I had the great fortune to attend the EdMedia 2016 conference in Vancouver June 28-30 at the Sheraton Wall Centre. I had never attended an international conference, and was very excited to hear how other educators used technology in their classrooms. The following is my summary of the speakers I attended.
Tuesday June 28
The keynote speaker for the day, Dirk Ifenthaler, described the challenges (and benefits) to using learning analytics to enhance student learning and make program choices. The key to analytics success is to use learner generated data, but this can be difficult to collect, as students may have valid privacy concerns.
There were several presentations related to building collaborative learning communities online. I have some great tips for creating successful online groups (questions for pre-group surveys). A main focus for many of the presentations was universal design and the importance of using a variety of media (including closed captioning) when designing online (or face to face) lessons. Some presenters focused on older adults and how their learning process may differ from younger adults. These presentations were very helpful considering ABE students in one class can range from 18 to 60 years old.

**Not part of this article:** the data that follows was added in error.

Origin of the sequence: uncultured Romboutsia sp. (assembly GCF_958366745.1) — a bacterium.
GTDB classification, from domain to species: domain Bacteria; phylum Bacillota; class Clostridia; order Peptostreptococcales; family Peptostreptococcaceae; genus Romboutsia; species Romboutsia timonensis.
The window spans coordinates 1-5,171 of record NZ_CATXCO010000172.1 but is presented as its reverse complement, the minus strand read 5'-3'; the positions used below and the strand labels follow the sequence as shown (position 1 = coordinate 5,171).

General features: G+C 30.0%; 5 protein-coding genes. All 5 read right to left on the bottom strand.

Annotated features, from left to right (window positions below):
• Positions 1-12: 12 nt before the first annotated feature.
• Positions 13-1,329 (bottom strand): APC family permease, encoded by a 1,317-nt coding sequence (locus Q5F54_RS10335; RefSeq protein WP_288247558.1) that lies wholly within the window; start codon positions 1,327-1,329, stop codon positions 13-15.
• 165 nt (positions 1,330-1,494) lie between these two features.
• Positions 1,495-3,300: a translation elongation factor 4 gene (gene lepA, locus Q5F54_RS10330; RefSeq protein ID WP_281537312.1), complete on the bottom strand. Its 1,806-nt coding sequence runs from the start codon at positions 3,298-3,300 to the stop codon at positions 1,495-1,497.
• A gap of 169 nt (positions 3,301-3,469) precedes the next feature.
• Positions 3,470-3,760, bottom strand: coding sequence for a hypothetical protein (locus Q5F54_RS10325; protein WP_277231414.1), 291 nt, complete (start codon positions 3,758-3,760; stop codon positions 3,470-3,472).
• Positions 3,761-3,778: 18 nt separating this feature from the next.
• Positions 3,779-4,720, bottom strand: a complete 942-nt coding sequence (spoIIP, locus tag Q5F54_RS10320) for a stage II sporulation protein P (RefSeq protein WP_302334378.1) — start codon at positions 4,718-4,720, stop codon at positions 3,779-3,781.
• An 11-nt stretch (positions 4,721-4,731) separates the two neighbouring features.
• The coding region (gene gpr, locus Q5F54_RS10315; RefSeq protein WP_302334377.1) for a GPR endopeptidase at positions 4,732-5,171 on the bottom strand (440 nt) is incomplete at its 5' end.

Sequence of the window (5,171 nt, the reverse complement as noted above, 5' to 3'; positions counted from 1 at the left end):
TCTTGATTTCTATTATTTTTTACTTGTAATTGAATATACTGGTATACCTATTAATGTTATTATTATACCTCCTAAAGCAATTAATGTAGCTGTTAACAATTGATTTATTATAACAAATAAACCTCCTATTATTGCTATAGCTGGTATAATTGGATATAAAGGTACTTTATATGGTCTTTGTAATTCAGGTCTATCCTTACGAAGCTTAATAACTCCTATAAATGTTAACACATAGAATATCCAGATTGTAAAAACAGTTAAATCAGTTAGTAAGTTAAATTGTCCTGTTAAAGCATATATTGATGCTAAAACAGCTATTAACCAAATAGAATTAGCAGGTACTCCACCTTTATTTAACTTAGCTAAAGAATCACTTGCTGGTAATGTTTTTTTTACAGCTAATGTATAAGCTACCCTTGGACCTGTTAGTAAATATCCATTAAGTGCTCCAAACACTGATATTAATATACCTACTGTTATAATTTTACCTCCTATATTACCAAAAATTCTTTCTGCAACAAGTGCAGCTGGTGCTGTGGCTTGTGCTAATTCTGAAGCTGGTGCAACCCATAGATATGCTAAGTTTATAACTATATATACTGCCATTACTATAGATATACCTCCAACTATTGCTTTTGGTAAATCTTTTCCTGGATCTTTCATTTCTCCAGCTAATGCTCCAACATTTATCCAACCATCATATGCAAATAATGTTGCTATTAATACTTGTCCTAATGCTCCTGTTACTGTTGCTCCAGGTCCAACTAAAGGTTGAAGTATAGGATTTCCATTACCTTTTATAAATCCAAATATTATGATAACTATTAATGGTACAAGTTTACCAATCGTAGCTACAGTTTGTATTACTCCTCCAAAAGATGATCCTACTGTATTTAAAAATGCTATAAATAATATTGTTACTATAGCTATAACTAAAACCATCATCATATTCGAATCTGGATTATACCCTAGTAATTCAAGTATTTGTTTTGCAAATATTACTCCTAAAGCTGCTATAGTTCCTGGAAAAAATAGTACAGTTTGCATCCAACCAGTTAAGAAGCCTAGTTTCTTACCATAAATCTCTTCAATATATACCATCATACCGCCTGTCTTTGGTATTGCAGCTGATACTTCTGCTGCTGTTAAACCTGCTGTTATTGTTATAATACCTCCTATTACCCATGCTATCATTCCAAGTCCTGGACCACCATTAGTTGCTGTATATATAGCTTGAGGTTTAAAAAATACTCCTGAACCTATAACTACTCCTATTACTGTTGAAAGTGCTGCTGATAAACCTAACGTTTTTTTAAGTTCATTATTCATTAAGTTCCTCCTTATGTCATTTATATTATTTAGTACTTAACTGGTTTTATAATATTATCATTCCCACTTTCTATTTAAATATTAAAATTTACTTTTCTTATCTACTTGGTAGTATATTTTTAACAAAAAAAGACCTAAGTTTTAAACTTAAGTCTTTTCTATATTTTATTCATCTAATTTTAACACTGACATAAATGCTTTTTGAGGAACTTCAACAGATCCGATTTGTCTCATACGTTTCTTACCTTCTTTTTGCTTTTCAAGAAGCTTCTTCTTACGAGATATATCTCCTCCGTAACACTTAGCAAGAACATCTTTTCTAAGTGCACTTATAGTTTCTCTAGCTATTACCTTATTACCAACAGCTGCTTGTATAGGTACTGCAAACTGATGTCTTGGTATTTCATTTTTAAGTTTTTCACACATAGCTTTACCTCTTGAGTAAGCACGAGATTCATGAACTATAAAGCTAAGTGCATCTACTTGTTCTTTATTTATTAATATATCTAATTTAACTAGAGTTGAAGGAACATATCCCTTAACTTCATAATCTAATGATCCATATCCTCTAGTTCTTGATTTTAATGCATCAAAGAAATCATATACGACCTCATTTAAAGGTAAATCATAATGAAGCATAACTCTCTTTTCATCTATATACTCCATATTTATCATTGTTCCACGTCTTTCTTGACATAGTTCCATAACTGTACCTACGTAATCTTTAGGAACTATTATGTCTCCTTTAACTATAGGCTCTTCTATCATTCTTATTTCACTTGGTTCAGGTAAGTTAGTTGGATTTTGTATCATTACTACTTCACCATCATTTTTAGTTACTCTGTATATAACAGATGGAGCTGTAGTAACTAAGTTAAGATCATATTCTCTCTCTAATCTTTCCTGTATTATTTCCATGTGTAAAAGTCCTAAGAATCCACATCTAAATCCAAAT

Wednesday June 29
The keynote speaker for the day, Laura Czerniewicz, presented a very interesting perspective on open education. In particular, she asked the question ‘what is open’, as this seems to be different around the world. She spoke from a South African perspective, and had very interesting views on the impact of the proposed pan-Pacific trade treaty on copyright and sharing of materials.
One of the issues with working in groups online is ‘social loafing’, or the ‘I’ll just let everyone else do it’ approach. Several of the presentations addressed this issue, with strategies to help minimize loafing. Digital storytelling was a large piece of Wednesday’s presentations, and I learned some new activities that could transfer into my ABE classes.
Thursday June 30
Saul Carliner, Thursday’s keynote speaker, argued that technology often presented as ‘new’ and ‘innovative’ is just a reiteration of something that came before. Any technology will have early adopters, but can often have a slow start to broad acceptance.
One of my favourite presentations of the conference was Jon Dron’s ‘how to demotivate students’. He identified several things instructors often do that can actually hinder student learning even though we think it should be helping. I also enjoyed a presentation on “Labvideotory” – a series of instructional lab videos created by a lab instructor and his graduate students. These videos helped their students feel more confident and comfortable in the lab, as students were to watch the videos prior to attending the lab. I took away some ideas on how to improve my students performance in chemistry and biology labs in ABE.